Scientific Name: Bothriochloa ischaemum
Latin Name : Dicanthium sp.
Longevity : Perennial
Season : Texas (usually after wheat grazing).
Origin : Africa/Asia
Value : Wildlife – …
Livestock – …
The term “Old World” bluestem refers to a complex of imported warm season perennial grasses, which originated in Africa, Southern Asia, and the Middle East. Originally the Old World bluestems were classified in the same genus as many of the native bluestems, Andropogon. Today the Old World bluestems are classified as either belonging to Dichanthium spp. or Bothriochloa spp. Some varieties of Bothriochloa spp. commercially available include; Caucasian bluestem, B., caucasica; Ganada bluestem, B., ischaemum var. ischaemum; King Ranch bluestem, B. ischaemum var. songarica; Plains bluestem, B., ischaemum var. ischaemum; WWSpar bluestem, B. ischaemum var. ischaemum; WW B. Dahl, B.bladhii; and WW-Iron Master, B. ischaemum var. ischaemum.
Some varieties of Dichanthium spp. commercially available include; Angleton bluestem, D. aristatum; Gordo bluestem, D. aristatum; Kleberg bluestem, D. annulatum; Medio bluestem, D. aristatum; and Old World T-587, Dichanthium spp. Bothriochloa spp. blend.
Many of the Old World bluestems are extensively adapted throughout Texas, however it is generally said that the Bothriochloa spp. are best adapted to the northern half of Texas and Oklahoma, while the Dichanthium spp. are best adapted to Southern Texas and parts of Mexico. Their rainfall requirements range from 10-30 inches per year depending on the variety. They all have fair to good drought tolerance.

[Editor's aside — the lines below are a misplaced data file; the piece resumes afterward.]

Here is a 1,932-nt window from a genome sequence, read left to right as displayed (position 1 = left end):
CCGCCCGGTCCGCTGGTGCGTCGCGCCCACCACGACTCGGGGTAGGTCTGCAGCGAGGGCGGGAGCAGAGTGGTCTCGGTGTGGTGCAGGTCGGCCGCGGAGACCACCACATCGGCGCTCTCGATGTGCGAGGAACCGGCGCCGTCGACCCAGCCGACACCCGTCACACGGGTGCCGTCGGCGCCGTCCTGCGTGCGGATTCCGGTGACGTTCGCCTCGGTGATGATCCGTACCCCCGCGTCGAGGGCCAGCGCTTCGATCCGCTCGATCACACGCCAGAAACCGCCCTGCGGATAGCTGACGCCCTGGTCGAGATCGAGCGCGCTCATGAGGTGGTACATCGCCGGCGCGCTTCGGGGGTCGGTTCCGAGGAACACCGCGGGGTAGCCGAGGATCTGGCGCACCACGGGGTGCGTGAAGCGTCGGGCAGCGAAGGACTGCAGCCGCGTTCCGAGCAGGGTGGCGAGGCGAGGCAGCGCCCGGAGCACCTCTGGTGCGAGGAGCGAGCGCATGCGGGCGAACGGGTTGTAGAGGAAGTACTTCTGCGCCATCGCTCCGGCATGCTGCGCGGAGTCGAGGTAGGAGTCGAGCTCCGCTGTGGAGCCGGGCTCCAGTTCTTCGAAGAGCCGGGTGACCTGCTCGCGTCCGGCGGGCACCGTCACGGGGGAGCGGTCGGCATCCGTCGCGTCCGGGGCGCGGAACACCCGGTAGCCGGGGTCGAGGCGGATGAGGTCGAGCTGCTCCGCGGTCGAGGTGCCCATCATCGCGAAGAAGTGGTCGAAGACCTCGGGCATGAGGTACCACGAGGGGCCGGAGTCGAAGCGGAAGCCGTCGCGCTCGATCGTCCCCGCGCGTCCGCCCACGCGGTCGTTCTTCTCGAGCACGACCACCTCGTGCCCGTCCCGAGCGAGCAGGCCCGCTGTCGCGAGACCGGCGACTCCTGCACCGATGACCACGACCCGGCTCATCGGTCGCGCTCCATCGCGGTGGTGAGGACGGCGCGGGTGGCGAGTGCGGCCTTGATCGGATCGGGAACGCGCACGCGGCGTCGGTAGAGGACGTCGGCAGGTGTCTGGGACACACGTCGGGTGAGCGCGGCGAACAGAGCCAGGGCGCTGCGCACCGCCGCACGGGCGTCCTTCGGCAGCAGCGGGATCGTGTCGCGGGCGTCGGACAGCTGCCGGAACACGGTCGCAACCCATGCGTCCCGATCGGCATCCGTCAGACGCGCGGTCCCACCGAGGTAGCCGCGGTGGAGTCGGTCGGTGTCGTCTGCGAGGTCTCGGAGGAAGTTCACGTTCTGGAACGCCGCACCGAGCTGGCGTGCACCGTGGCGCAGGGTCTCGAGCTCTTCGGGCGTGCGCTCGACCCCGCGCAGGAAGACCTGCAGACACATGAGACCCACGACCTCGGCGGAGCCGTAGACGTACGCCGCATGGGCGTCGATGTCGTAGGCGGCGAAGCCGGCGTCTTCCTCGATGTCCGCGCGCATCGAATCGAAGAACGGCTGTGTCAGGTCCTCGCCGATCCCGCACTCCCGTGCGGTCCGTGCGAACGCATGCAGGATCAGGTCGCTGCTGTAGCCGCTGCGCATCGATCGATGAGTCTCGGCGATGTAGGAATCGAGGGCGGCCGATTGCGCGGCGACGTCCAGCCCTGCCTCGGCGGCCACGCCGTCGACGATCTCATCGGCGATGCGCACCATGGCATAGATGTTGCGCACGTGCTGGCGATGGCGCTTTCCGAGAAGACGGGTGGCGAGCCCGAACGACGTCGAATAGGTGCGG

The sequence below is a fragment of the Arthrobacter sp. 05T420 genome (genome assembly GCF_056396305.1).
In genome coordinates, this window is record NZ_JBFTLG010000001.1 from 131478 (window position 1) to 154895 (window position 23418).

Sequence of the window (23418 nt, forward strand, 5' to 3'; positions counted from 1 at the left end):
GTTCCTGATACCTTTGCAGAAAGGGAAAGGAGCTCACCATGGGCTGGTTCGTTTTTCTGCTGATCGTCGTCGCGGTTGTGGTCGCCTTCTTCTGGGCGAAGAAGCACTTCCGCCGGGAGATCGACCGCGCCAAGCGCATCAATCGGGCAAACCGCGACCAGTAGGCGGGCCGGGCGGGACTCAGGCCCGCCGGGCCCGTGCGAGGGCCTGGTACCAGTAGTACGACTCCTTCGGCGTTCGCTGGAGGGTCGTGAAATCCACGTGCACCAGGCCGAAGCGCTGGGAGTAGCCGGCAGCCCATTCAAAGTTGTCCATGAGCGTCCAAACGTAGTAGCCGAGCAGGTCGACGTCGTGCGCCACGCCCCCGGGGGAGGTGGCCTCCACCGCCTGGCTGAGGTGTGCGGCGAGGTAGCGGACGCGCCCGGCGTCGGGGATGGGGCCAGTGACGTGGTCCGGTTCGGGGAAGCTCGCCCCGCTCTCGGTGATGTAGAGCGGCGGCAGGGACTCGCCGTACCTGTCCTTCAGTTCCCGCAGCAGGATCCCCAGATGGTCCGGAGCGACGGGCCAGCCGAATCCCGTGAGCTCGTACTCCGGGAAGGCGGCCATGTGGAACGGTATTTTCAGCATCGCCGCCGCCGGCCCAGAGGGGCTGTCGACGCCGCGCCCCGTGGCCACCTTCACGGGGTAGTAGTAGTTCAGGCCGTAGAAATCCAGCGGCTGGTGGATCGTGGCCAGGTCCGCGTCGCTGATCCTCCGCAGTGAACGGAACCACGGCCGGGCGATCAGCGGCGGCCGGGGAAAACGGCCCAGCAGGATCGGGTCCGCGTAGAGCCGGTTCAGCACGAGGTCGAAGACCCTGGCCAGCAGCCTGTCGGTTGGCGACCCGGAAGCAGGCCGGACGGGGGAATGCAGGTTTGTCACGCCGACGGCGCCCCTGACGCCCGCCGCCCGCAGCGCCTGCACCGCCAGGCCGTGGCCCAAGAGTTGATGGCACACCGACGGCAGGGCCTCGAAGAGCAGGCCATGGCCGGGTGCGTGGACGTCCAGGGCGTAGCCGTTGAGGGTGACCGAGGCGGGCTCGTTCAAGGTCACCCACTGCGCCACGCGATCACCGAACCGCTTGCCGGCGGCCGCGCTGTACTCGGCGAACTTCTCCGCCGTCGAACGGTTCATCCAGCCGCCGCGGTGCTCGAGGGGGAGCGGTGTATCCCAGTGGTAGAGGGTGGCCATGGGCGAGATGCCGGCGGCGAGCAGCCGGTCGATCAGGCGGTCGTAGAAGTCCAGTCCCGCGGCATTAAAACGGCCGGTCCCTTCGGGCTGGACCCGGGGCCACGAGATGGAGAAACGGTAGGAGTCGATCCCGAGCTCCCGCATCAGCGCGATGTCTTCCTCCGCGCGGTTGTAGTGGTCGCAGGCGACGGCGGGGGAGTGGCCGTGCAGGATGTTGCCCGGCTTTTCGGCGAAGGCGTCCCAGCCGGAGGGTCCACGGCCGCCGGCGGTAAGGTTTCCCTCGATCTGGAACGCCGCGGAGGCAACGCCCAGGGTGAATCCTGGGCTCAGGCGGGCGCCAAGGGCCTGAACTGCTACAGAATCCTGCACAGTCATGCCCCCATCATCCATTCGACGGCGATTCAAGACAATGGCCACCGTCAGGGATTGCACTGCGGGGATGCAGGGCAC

Old World bluestems grow best on finer textured soils such as loams, clay loams, sandy clay loams, silt loams, and clay. Most will grow on soils with a thin sandy layer over fine textured subsoil. Some varieties will grow adequately well on fertile sandy loams, but they do not grow well on sandy soils. Most varieties can withstand periodic wetness, but they will not tolerate soils saturated for extended periods. Their optimum pH range is similar to other grasses. No varieties will tolerate extremely alkaline or extremely saline soils, but all have fair salt tolerance and some varieties can grow adequately up to pH 8.0.
All varieties produce good grazing and hay with proper management. They respond well to nitrogen fertilizer when soil moisture is adequate. All varieties can tolerate occasional close grazing and once established, they will persist on adapted sites with low fertility. Old World bluestems will often produce better than other forage grasses with low fertility. All varieties tend to green up later than other warm season grasses, so over seeding with small grains is a likely option to provide early spring grazing.